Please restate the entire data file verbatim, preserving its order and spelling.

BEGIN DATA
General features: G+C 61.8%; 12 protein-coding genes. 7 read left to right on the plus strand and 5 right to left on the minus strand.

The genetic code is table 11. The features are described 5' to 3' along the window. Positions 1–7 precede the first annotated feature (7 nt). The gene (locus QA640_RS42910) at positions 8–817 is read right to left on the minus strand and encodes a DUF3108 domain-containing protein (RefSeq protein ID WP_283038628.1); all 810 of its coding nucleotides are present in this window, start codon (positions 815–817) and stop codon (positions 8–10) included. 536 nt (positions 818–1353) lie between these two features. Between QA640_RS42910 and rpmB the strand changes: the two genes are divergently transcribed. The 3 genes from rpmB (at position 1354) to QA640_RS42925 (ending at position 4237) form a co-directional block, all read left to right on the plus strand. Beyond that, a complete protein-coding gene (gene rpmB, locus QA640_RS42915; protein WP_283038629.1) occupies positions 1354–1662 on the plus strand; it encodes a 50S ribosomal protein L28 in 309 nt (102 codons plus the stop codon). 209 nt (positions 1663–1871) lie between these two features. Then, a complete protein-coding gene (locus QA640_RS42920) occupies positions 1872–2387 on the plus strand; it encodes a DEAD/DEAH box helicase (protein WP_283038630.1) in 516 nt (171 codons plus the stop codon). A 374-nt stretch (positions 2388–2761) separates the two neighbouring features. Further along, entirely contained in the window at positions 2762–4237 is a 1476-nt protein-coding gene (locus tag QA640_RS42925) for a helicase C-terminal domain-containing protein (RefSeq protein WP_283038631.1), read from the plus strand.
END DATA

General features: G+C 61.8%; 12 protein-coding genes. 7 read left to right on the plus strand and 5 right to left on the minus strand.

The genetic code is table 11. The features are described 5' to 3' along the window. Positions 1–7 precede the first annotated feature (7 nt). The gene (locus QA640_RS42910) at positions 8–817 is read right to left on the minus strand and encodes a DUF3108 domain-containing protein (RefSeq protein ID WP_283038628.1); all 810 of its coding nucleotides are present in this window, start codon (positions 815–817) and stop codon (positions 8–10) included. 536 nt (positions 818–1353) lie between these two features. Between QA640_RS42910 and rpmB the strand changes: the two genes are divergently transcribed. The 3 genes from rpmB (at position 1354) to QA640_RS42925 (ending at position 4237) form a co-directional block, all read left to right on the plus strand. Beyond that, a complete protein-coding gene (gene rpmB, locus QA640_RS42915; protein WP_283038629.1) occupies positions 1354–1662 on the plus strand; it encodes a 50S ribosomal protein L28 in 309 nt (102 codons plus the stop codon). 209 nt (positions 1663–1871) lie between these two features. Then, a complete protein-coding gene (locus QA640_RS42920) occupies positions 1872–2387 on the plus strand; it encodes a DEAD/DEAH box helicase (protein WP_283038630.1) in 516 nt (171 codons plus the stop codon). A 374-nt stretch (positions 2388–2761) separates the two neighbouring features. Further along, entirely contained in the window at positions 2762–4237 is a 1476-nt protein-coding gene (locus tag QA640_RS42925) for a helicase C-terminal domain-containing protein (RefSeq protein WP_283038631.1), read from the plus strand.